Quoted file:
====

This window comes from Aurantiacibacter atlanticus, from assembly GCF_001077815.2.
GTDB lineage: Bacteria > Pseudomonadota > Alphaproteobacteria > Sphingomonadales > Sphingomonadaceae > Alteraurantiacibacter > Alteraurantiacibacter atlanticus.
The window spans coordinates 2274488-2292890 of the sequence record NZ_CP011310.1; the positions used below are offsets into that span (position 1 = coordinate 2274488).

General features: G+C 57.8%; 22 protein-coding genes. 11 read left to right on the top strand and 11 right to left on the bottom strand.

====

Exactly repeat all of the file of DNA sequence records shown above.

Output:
This window comes from Aurantiacibacter atlanticus, from assembly GCF_001077815.2.
GTDB lineage: Bacteria > Pseudomonadota > Alphaproteobacteria > Sphingomonadales > Sphingomonadaceae > Alteraurantiacibacter > Alteraurantiacibacter atlanticus.
The window spans coordinates 2274488-2292890 of the sequence record NZ_CP011310.1; the positions used below are offsets into that span (position 1 = coordinate 2274488).

General features: G+C 57.8%; 22 protein-coding genes. 11 read left to right on the top strand and 11 right to left on the bottom strand.